Monday, January 25, 2010


You’re probably reading the title and thinking Reiner is going to tell us he’s finally burned out. He’s going to call it quits and leave us alone. Well…no such luck. No, this is about player burnout. But it’s not about your hardcore tourney player spending two or three days a week at the field and unable to sustain the pace, although I’m sure that’s an issue within the tournament player community.

The burnout I’m thinking of is probably totally different than most players or even field owners think about. I see it all the time. I can often forecast it on a player’s second or third paintball outing ever. This burnout has to do with the Newbie that falls in love with the game on his first time at our field. He comes to the counter and tells us how much fun he is having; how he had no idea he was going to like paintball this much; how he’s going to do this regularly from now on.

We then see him the next weekend or maybe a couple of weeks later. Sometimes he’s already bought his own gear by the time he comes for his second ever paintball outing. He keeps coming week after week, hardly missing a weekend. Soon he’s one of the “regulars” because he is always there. The other regulars know him by name. This goes on for a few months and then we start seeing him a little less often. Instead of coming every weekend, it’s once or twice per month. Then we won’t see him at all anymore.

The way I see it, these types of players have “too much of a good thing”. The novelty wears off. As I recognize this trend, I will often warn these players that if they come too often, they’ll probably end up burning out. But they never believe it. They are infatuated with their newfound hobby.

This is why I always have to smile when I read posts from players or field owners (or potential future field owners who are going to run a field the “right” way) about how paintball should be really inexpensive for players so they can afford to do it all the time. I read it and smile because I know that most “regulars” will only be regulars for a relatively short time. Then they will move onto something else that catches their interest. But the field owner has based his business plan on attracting and keeping lots of players, and keeping them coming back regularly because at their field they can afford to play all the time.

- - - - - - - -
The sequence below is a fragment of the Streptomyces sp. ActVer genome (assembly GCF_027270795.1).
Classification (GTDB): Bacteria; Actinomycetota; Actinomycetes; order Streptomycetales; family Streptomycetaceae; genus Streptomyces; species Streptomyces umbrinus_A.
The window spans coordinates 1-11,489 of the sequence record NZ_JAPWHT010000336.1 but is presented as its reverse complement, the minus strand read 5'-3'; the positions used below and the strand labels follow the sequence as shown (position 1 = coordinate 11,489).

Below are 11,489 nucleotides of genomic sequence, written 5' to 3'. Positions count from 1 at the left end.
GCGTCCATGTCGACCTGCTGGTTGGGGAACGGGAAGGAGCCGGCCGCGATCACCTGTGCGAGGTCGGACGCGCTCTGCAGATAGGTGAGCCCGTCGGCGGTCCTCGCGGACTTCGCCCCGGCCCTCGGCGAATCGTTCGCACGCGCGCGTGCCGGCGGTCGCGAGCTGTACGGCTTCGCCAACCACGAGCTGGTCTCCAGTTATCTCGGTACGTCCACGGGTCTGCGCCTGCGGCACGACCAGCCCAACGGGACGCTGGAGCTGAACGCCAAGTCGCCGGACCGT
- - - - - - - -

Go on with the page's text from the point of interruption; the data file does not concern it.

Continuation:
As a field owner, I have found out and understand that I have a much healthier business if my customers come regularly, but much less often. It’s best if they pursue other interests outside of paintball, and not get too infatuated with just paintball. I have a feeling that is not the way most field owners feel about their customers. I’m sure most want to hook their new players hard and have them come back as often as possible. Sometimes, even I think I’m a bit of an odd duck, a business owner that doesn’t want his customers coming too often. How odd is that?

Sunday, January 17, 2010

Function over Form? Form over Function?

We see many different types of players at TNT Paintball. The one thing they all have in common is that they come to play paintball and come to have fun. The majority of our customers rent our equipment to play, but more and more of our customers have their own equipment. I think this is a natural progression of any sport or activity that becomes more popular over time. Golf courses for instance have very few renters these days.

Those that bring their own equipment bring a wide variety. We have players bring low-end pumps, mid-range pumps, and high-end pumps. We have players bringing basic mechanical semi-autos, basic electronic semi-autos, mid-range electronic semi-autos and high-end electros. Some of these markers would have Buck Rogers in amazement (you younger folk will have to google Buck Rogers if you don’t know who I’m talking about) with their futuristic looks. Some markers are brand new but look like they may have seen active duty 50 or 60 years ago. Some are very light and some are not.

Everyone has their own idea of what is right for them. For me it’s a light, easy to maneuver pump. On the other hand, I see lots of markers that are more “realistic” looking that look like they probably weigh close to 10 pounds. Those that use them don’t seem to complain though. Then there are those that like the light, maneuverable electros that can spit out paintballs at what many think are insane rates. These are the markers tourney players use and they use them for a reason; if you know how to use it, you will have a better chance of eliminating the opposition with one.